Image: FX Technology Limited
The Steam Deck’s 7-inch, 1280×800 screen is nothing special — the smartphone display you’re probably reading this on has it beat in pretty much every way. But it works for the portable machine, being both cheap and fairly low-res for PC gaming on the go. But if you absolutely must have higher resolution in this form factor…well, you should probably buy the Asus ROG Ally. But if you must have it for your Steam Deck, then you might want to check out the DeckHD.
This aftermarket replacement for the Steam Deck’s built-in LCD panel beats it in both resolution (1920×1200, preserving the 16:10 aspect ratio) and color accuracy, covering 95% of the sRGB color range, about as good as a mid-range laptop. Other specs match the stock screen, including 400 nits of brightness and 60Hz refresh rate, though it does come with the anti-glare coating that Valve reserves for the more expensive models of the Steam Deck. According to FX Technology Limited, the DeckHD screen will cost an estimated $99 when it launches in…well, whenever it launches. The site doesn’t say.
As PC Gamer notes, replacing the screen on the Steam Deck is no small task for a DIY enthusiast, though it might not be as extensive as you imagine. According to the iFixit teardown of the Steam Deck, you can get the display off the device without completely disassembling it from the rear (as you need to do to, say, replace the motherboard or battery). A heat gun, some soft pry tools, and some suction cups get it away from the body, and there’s a single phone-style connection attaching it to the rest of the device. I wouldn’t trust it to a novice, but it’s certainly doable if you’ve repaired small electronics before.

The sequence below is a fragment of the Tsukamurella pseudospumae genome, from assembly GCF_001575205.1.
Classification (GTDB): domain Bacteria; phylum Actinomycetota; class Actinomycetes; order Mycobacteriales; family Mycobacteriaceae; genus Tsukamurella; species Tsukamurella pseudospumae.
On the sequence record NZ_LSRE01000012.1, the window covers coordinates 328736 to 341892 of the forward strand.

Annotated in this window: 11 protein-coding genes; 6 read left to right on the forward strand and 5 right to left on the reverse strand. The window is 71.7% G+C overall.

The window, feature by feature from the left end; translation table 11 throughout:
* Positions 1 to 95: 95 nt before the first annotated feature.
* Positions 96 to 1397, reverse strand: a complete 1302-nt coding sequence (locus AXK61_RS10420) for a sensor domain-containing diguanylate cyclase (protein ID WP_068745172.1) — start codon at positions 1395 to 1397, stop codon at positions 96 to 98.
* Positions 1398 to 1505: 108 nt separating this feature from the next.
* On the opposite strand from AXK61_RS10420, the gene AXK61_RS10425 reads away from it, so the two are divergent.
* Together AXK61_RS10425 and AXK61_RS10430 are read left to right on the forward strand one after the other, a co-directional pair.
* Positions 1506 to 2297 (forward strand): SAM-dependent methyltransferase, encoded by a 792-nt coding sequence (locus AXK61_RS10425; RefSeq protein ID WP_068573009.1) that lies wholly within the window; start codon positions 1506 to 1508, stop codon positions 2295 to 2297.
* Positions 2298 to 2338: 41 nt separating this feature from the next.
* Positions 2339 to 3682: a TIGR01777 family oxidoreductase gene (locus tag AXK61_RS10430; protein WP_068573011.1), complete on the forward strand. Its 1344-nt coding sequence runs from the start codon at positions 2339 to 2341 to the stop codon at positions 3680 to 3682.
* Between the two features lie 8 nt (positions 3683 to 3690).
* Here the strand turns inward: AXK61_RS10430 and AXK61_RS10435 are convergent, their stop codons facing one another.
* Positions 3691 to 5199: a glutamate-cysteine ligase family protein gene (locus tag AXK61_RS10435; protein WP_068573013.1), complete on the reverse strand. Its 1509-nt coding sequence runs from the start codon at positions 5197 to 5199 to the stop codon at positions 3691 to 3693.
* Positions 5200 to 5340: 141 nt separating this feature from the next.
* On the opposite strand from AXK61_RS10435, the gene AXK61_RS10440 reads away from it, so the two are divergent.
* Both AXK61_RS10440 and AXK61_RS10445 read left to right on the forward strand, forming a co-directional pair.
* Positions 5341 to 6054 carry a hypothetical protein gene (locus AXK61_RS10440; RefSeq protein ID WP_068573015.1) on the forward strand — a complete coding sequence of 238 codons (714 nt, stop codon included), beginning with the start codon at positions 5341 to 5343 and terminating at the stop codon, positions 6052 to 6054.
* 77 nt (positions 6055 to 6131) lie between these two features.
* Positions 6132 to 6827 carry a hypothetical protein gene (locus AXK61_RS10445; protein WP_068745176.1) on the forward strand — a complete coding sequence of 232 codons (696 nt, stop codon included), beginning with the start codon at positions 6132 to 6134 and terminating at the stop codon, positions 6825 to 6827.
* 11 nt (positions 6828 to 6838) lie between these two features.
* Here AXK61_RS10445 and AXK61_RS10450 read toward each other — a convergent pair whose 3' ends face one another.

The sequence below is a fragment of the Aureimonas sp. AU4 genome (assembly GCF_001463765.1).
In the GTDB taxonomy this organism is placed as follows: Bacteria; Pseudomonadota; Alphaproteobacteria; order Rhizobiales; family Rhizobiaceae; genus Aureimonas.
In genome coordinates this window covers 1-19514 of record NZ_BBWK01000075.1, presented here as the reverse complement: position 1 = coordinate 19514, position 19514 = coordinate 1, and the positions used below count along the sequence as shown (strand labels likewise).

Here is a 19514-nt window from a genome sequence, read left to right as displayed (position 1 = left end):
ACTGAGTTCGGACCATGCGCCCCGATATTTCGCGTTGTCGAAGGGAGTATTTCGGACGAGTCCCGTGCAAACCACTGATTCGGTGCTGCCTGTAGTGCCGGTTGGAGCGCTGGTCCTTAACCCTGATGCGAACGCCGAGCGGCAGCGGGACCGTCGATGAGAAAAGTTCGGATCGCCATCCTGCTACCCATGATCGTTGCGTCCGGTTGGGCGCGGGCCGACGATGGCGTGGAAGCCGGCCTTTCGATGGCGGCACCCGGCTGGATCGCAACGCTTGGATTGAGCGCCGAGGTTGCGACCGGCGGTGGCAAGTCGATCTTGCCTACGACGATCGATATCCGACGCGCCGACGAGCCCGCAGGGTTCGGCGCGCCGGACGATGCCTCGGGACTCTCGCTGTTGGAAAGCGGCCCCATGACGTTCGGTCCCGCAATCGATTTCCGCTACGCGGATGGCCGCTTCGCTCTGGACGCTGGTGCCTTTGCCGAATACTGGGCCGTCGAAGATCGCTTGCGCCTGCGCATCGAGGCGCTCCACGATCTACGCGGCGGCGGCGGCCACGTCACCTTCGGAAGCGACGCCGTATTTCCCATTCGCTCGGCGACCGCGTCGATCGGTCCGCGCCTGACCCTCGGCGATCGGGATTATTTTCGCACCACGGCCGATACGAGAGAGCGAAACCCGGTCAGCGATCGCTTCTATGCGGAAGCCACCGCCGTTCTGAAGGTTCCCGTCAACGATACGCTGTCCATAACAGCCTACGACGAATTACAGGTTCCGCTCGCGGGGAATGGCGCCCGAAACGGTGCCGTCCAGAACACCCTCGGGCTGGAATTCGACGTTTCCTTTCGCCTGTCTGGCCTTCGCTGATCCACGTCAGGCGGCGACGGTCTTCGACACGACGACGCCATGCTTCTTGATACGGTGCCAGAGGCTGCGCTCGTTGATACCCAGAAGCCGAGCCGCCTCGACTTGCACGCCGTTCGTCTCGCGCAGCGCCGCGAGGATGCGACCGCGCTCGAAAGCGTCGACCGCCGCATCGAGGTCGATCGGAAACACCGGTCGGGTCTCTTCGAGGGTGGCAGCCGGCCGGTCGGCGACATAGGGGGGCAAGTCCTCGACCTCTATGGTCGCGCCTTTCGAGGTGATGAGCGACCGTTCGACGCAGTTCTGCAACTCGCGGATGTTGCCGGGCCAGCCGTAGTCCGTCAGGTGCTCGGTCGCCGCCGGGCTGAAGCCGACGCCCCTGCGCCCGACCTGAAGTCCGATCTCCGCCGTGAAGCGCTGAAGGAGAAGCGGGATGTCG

But would you want to? Both the Steam Deck’s hardware and software is tuned pretty finely for its 800p display. It’s certainly capable of higher resolution — you can output its video to a 4K monitor or TV, after all. But running high-end games at a higher resolution is going to push the Steam Deck’s efficient but low-end hardware to its limit, and maybe beyond. Those who demand a higher-res screen in the same form factor might be better served by the $699 Asus ROG Ally. Personally, I’d prefer a replacement of the Steam Deck’s IPS-LCD screen at the same resolution with a nice OLED panel, like the upgraded Nintendo Switch.
FX Technology has a waitlist for the DeckHD available now, but there’s no pre-order or estimated release date at the time of writing.
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